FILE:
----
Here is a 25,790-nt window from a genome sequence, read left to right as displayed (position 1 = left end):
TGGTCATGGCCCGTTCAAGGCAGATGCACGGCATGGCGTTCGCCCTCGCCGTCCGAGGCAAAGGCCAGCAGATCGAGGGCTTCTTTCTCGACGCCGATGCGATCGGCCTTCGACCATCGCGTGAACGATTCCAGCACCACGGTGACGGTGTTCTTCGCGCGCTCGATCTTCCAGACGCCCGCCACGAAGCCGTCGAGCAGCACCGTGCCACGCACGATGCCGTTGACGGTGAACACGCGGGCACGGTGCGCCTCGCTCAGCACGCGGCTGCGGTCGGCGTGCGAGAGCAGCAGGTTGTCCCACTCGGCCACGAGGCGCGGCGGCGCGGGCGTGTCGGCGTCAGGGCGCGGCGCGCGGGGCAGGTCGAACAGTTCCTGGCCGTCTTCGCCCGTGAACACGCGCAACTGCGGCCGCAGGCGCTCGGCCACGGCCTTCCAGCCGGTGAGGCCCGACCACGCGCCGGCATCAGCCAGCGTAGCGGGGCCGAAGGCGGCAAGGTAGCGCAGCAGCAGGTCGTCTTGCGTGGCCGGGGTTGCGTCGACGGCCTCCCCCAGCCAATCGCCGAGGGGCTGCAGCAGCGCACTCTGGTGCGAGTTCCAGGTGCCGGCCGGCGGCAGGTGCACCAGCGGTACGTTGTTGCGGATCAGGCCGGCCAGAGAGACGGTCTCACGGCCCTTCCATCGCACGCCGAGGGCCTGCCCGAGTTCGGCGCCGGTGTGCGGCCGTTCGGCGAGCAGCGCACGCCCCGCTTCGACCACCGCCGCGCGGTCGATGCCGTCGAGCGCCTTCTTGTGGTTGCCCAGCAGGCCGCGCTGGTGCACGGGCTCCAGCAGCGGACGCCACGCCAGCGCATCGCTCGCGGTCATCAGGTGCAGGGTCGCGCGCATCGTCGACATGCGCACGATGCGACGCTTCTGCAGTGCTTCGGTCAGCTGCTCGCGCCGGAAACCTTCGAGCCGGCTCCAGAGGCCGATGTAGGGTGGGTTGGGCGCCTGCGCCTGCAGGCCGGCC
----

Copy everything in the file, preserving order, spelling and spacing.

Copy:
Here is a 25,790-nt window from a genome sequence, read left to right as displayed (position 1 = left end):
TGGTCATGGCCCGTTCAAGGCAGATGCACGGCATGGCGTTCGCCCTCGCCGTCCGAGGCAAAGGCCAGCAGATCGAGGGCTTCTTTCTCGACGCCGATGCGATCGGCCTTCGACCATCGCGTGAACGATTCCAGCACCACGGTGACGGTGTTCTTCGCGCGCTCGATCTTCCAGACGCCCGCCACGAAGCCGTCGAGCAGCACCGTGCCACGCACGATGCCGTTGACGGTGAACACGCGGGCACGGTGCGCCTCGCTCAGCACGCGGCTGCGGTCGGCGTGCGAGAGCAGCAGGTTGTCCCACTCGGCCACGAGGCGCGGCGGCGCGGGCGTGTCGGCGTCAGGGCGCGGCGCGCGGGGCAGGTCGAACAGTTCCTGGCCGTCTTCGCCCGTGAACACGCGCAACTGCGGCCGCAGGCGCTCGGCCACGGCCTTCCAGCCGGTGAGGCCCGACCACGCGCCGGCATCAGCCAGCGTAGCGGGGCCGAAGGCGGCAAGGTAGCGCAGCAGCAGGTCGTCTTGCGTGGCCGGGGTTGCGTCGACGGCCTCCCCCAGCCAATCGCCGAGGGGCTGCAGCAGCGCACTCTGGTGCGAGTTCCAGGTGCCGGCCGGCGGCAGGTGCACCAGCGGTACGTTGTTGCGGATCAGGCCGGCCAGAGAGACGGTCTCACGGCCCTTCCATCGCACGCCGAGGGCCTGCCCGAGTTCGGCGCCGGTGTGCGGCCGTTCGGCGAGCAGCGCACGCCCCGCTTCGACCACCGCCGCGCGGTCGATGCCGTCGAGCGCCTTCTTGTGGTTGCCCAGCAGGCCGCGCTGGTGCACGGGCTCCAGCAGCGGACGCCACGCCAGCGCATCGCTCGCGGTCATCAGGTGCAGGGTCGCGCGCATCGTCGACATGCGCACGATGCGACGCTTCTGCAGTGCTTCGGTCAGCTGCTCGCGCCGGAAACCTTCGAGCCGGCTCCAGAGGCCGATGTAGGGTGGGTTGGGCGCCTGCGCCTGCAGGCCGGCC